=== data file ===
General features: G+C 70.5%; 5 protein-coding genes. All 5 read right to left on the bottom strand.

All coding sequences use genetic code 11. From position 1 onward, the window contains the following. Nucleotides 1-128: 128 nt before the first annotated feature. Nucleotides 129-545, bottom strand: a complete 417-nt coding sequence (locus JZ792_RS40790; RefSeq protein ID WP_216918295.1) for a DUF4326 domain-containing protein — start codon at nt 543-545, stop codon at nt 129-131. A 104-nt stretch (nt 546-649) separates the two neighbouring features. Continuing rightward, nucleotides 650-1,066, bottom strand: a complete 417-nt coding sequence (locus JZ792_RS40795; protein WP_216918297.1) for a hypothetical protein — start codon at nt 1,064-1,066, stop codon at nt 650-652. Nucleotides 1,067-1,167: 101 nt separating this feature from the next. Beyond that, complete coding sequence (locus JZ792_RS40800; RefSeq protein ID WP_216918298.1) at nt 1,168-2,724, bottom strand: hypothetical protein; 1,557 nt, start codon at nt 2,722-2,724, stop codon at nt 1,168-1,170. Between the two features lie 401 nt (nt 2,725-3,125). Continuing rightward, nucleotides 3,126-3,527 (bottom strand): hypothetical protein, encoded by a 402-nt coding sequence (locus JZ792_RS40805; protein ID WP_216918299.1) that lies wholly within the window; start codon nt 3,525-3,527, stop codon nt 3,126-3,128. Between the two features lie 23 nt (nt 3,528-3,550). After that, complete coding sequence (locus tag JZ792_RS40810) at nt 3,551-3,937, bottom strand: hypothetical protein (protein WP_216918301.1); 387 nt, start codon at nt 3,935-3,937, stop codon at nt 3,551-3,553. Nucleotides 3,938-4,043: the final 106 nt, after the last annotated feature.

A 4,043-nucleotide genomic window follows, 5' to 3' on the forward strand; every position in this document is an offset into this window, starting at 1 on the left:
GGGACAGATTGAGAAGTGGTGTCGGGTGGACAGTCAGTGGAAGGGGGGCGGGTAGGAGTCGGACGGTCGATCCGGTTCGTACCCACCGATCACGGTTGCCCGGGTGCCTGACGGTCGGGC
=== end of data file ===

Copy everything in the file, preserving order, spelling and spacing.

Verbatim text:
General features: G+C 70.5%; 5 protein-coding genes. All 5 read right to left on the bottom strand.

All coding sequences use genetic code 11. From position 1 onward, the window contains the following. Nucleotides 1-128: 128 nt before the first annotated feature. Nucleotides 129-545, bottom strand: a complete 417-nt coding sequence (locus JZ792_RS40790; RefSeq protein ID WP_216918295.1) for a DUF4326 domain-containing protein — start codon at nt 543-545, stop codon at nt 129-131. A 104-nt stretch (nt 546-649) separates the two neighbouring features. Continuing rightward, nucleotides 650-1,066, bottom strand: a complete 417-nt coding sequence (locus JZ792_RS40795; protein WP_216918297.1) for a hypothetical protein — start codon at nt 1,064-1,066, stop codon at nt 650-652. Nucleotides 1,067-1,167: 101 nt separating this feature from the next. Beyond that, complete coding sequence (locus JZ792_RS40800; RefSeq protein ID WP_216918298.1) at nt 1,168-2,724, bottom strand: hypothetical protein; 1,557 nt, start codon at nt 2,722-2,724, stop codon at nt 1,168-1,170. Between the two features lie 401 nt (nt 2,725-3,125). Continuing rightward, nucleotides 3,126-3,527 (bottom strand): hypothetical protein, encoded by a 402-nt coding sequence (locus JZ792_RS40805; protein ID WP_216918299.1) that lies wholly within the window; start codon nt 3,525-3,527, stop codon nt 3,126-3,128. Between the two features lie 23 nt (nt 3,528-3,550). After that, complete coding sequence (locus tag JZ792_RS40810) at nt 3,551-3,937, bottom strand: hypothetical protein (protein WP_216918301.1); 387 nt, start codon at nt 3,935-3,937, stop codon at nt 3,551-3,553. Nucleotides 3,938-4,043: the final 106 nt, after the last annotated feature.

A 4,043-nucleotide genomic window follows, 5' to 3' on the forward strand; every position in this document is an offset into this window, starting at 1 on the left:
GGGACAGATTGAGAAGTGGTGTCGGGTGGACAGTCAGTGGAAGGGGGGCGGGTAGGAGTCGGACGGTCGATCCGGTTCGTACCCACCGATCACGGTTGCCCGGGTGCCTGACGGTCGGGC